“I’m a Muslim,” he says. “I’m sorry to God, I don’t pray right now–but I am a Muslim, I believe in Islam. I learned in school that a long time ago, when they had the wars with the Christians and whatever, they used to say to the soldiers: don’t kill no old ladies, no kids, no old men. If you do that you’re not a Muslim, you’re a killer. And these people who go bombing themselves, they’ve already made a violation for themselves with God, because in our Koran it says you can’t kill yourself. That’s haram, that’s forbidden. God made you, God will take you.”

In the past month, Americans have been asking each other: why do these people hate us? “I can’t see no reason,” says Beitouni. “American people are good people. We’re living in this country, we’re having no problem, we get treated fairly like any person. If you go to Jerusalem–now there’s a problem. But here we always get treated fairly. Why are we gonna be not happy?”

Beitouni recalls his days in Israel, working as a lathe operator in a machine shop. “I worked for a Jewish guy in Tel Aviv. My boss was good people, and I knew him for a long time, ten years. I used to go home to Jerusalem every two weeks to see my family. I had a lot of Jewish friends. Actually all the Arabians in Jerusalem, before all the problems started in 1987 with the Intifada, we used to go out, go to people’s houses–you know, friends. In other words, everybody was happy. Nobody was thinking about land! They were thinking about living, about going and having fun! You know, eating, meeting with friends–that’s what life’s about.

“But after the Intifada started, the Arabians go far from the Jewish. What happened there, I hope it’s not gonna happen here. Because here it’s a peaceful country. Everybody in the United States, Irish, Mexican–this country is for everybody. So we get along with everybody, and we don’t want this to happen against us here. I love my wife, man, I love my kids, I’m working, I’m doing the things I want to do.”

Now that the national trauma has affected him in such a personal way, Beitouni is feeling the stress. “I got every night two police cars watching my store,” he says. “Customers, they’re afraid to come to the store right now. I need to live, you know? It’s not my business what happened. I don’t wanna get harassment from nobody.”

He says that even some of his regular customers seem to be harboring suspicions. “From 20 customers, you find one customer who comes to stare at you. And you can see like he hates you.” Could they simply be curious? Beitouni shakes his head. “No, you can tell. Like, a lot of people look in here and say, ‘Hey, man, you looked good on the news!’ You know? But it’s different when a guy comes to stare at you. Like, ‘Gimme a pack of cigarettes,’ and he’s so mean. What did I do, man? And I just ignore it, because I don’t want to be having a fight with my own customers.” Meanwhile, business is way down, though he doesn’t know to what degree the slump is specific to his store. “I can’t really know right now, because it’s messed up for the whole United States,” he says. “The economy go down, people aren’t buying, they’re not going out and having fun. That’s very bad. This week was dead. I hope next week will be better.”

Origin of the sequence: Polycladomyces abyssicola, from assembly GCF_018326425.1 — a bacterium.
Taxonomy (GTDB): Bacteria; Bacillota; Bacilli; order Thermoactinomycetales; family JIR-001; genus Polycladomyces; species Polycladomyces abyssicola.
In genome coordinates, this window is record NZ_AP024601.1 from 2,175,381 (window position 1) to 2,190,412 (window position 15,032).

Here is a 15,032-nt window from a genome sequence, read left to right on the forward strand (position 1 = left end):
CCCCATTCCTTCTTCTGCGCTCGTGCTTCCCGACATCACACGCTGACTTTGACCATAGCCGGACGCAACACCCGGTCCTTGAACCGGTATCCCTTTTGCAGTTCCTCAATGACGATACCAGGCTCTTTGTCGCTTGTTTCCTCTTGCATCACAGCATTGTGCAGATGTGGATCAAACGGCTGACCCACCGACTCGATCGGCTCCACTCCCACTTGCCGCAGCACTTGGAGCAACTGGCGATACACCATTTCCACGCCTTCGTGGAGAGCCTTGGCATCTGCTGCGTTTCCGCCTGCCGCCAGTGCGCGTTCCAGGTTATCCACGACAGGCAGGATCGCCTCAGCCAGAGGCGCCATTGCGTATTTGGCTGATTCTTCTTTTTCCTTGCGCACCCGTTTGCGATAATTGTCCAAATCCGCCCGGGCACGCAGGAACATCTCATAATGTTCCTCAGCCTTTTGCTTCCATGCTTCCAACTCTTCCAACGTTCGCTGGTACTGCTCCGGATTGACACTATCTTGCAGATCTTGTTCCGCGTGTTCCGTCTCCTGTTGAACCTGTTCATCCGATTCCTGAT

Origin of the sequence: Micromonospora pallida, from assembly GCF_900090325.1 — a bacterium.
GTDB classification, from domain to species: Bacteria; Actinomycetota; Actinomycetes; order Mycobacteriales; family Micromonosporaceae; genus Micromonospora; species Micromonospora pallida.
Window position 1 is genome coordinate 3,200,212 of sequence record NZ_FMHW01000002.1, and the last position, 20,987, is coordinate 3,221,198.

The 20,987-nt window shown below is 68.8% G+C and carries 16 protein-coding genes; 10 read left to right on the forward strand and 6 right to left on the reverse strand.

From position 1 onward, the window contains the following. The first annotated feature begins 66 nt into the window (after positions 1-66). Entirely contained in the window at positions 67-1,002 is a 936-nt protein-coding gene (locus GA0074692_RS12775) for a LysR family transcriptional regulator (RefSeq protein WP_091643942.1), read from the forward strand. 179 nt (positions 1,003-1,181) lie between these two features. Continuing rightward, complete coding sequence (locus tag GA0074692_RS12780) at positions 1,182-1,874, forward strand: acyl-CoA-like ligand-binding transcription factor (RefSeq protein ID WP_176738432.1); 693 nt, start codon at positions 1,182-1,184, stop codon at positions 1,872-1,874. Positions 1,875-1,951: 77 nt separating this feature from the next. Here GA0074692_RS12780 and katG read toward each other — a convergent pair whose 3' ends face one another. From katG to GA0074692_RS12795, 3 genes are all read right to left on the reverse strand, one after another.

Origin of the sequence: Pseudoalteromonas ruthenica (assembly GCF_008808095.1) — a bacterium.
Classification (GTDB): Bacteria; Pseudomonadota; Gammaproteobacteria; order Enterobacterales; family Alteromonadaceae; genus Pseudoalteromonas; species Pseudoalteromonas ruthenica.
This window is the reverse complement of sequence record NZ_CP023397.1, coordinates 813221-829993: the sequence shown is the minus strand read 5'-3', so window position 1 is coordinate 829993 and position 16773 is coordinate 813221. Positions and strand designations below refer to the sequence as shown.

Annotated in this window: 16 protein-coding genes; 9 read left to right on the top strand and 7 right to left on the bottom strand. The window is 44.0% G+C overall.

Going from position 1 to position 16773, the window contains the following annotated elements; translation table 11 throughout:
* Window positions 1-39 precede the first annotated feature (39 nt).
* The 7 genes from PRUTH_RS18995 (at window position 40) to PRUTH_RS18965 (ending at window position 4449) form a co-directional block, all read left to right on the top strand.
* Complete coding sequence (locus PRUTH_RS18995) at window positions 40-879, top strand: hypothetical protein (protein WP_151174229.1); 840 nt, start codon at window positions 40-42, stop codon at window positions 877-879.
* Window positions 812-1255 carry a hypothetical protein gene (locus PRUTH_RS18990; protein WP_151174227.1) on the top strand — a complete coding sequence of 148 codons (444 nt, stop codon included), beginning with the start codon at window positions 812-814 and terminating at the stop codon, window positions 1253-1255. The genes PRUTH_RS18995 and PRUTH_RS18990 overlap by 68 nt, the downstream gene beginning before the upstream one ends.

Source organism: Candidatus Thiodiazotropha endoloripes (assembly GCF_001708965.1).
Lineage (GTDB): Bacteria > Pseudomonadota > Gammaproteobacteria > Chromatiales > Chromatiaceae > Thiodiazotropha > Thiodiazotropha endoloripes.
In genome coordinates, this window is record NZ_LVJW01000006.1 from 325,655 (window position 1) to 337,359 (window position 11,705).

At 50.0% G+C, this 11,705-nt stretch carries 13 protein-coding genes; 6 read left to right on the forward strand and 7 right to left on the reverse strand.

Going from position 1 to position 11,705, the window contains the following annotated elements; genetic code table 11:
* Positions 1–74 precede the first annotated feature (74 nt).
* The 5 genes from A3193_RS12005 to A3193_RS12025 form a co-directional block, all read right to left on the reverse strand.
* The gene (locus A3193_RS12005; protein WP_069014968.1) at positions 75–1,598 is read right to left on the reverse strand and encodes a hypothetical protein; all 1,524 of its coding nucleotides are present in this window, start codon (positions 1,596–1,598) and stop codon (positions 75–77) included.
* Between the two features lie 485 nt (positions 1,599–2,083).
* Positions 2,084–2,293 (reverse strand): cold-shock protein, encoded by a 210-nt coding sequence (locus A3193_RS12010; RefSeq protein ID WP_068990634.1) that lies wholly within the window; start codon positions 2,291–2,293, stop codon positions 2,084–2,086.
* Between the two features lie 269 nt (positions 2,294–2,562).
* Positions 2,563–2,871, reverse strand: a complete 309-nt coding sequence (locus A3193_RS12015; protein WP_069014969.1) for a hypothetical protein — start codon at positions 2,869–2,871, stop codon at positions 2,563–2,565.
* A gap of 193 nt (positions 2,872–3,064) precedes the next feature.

Beitouni knows his business will have to overcome its unwanted association with al Marabh. “It’s bad publicity, because it’s a new store, and I’ve still got my Grand Opening sign out there,” he says. “I treat my customers fairly and I want them to know the truth, that I got nothing to do with this guy. Because a lot of people, they misunderstand. Like I told them, it could have happened to anyone in the United States, and I was the lucky guy. He chose me, man, and now he’s fucking up my life. If I catch him, I wanna kill him, because he messed up everything for me. It’s a bad time for my business. I’m trying to make my life straight and raise my family. I’m about living, you know?”

Art accompanying story in printed newspaper (not available in this archive): photos/Jim Newberry, Associated Press.